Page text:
Yes, I know I fit the cliche here, but I like to work outside my office in a coffee shop or another public location. It’s a good feeling to have some people around instead of seeing the same faces all day long – or even no faces when you’re a lonesome freelancer like me ;) However, there are two drawbacks I was never happy with: First almost all public WLAN hotspots are unencrypted, which is quite a security problem, and second some networks don’t allow the use of certain services (e.g. the network at my university doesn’t allow me to send emails via secure SMTP). Luckily the solution to this problem is quite simple: We need a local SOCKS5 proxy that routes all internet traffic through a secure SSH tunnel.
All you need is a working Mac OS X, my WiFiTunnel script (Installer or ZIP archive) and a SSH Server outside of your local network. No idea where to get such a server? Well, there are some public SSH servers out there, but almost all virtual server packages offer SSH, so just try to connect to a server that hosts one of your websites. All necessary details are explained during the script installation, but you should read on if you want to get the whole story. Continue reading Easy SSH tunnelling for the Mac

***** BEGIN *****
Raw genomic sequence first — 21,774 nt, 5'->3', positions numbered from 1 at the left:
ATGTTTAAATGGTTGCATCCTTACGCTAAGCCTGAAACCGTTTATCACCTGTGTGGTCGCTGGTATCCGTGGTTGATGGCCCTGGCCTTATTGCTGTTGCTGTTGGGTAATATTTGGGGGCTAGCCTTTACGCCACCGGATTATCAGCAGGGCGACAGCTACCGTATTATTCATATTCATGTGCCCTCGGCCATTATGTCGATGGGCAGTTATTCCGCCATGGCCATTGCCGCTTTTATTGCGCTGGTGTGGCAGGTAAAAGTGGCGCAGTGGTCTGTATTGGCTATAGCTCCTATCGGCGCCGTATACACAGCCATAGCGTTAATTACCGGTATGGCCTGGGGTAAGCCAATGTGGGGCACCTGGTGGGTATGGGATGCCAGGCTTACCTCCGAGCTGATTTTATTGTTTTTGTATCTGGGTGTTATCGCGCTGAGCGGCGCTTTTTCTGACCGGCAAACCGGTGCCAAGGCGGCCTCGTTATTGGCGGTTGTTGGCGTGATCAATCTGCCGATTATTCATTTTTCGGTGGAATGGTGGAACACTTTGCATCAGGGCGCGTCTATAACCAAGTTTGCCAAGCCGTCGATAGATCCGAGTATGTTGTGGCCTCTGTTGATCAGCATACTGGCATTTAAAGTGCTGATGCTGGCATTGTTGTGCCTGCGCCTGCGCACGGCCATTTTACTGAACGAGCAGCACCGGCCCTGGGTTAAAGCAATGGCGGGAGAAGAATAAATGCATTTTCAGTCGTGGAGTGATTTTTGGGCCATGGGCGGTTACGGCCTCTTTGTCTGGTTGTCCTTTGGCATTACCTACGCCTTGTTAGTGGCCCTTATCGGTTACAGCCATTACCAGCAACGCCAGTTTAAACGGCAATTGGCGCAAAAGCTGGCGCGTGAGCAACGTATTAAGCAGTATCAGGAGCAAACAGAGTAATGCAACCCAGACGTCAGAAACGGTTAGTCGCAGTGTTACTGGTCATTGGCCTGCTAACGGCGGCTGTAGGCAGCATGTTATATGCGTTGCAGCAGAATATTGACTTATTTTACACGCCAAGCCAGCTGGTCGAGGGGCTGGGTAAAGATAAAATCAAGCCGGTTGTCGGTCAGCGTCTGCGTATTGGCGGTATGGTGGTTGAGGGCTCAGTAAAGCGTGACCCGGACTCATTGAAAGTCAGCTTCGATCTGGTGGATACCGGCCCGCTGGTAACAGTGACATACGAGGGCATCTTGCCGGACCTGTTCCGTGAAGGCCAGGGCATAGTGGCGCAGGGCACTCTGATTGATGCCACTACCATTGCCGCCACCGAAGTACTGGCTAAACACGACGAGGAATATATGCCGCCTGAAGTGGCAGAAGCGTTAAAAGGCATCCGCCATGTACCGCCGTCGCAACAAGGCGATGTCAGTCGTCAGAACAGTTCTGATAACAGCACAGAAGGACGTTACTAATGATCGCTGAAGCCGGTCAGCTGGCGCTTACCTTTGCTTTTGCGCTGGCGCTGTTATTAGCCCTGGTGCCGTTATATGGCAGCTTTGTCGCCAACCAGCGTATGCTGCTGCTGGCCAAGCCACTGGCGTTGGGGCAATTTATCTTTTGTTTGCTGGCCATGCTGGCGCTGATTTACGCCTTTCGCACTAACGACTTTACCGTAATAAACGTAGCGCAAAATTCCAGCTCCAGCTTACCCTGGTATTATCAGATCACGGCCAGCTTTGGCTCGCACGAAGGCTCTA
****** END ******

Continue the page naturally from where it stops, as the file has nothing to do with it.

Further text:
Update: I’ve developed the idea of this article a bit further to a simple CSS based layout grid, which also includes flexible columns and some other improvements. However, this article is still worth reading to get a basic idea of how the flexible footer works.
A CSS sticky footer is an area, that stays at the window bottom if there is not enough content to fill the complete window height, but stays below the content if its height exceeds the window height. There are several ways how to achieve this circulating in the web, but they all have some flaws: Most of them (e.g. CSSStickyFooter) require a fixed height footer and the only flexible solution I’ve found needs jQuery. However, here is an easy and plain CSS solution for sticky footers with fluid height that works perfectly with IE8+, FF2+, Chrome9+, Safari3+ and Opera 8+ (probably more) and returns acceptable results in IE7 and IE6.
For those of you, who don’t care about big explanations, I’ve made a simple example page and a bit more complex one to show you how it will look like. You can check out the code (it’s quite simple) in your browser or download everything as an ZIP archive or read on, if you want to know all the details. Continue reading Sticky CSS footers: The flexible way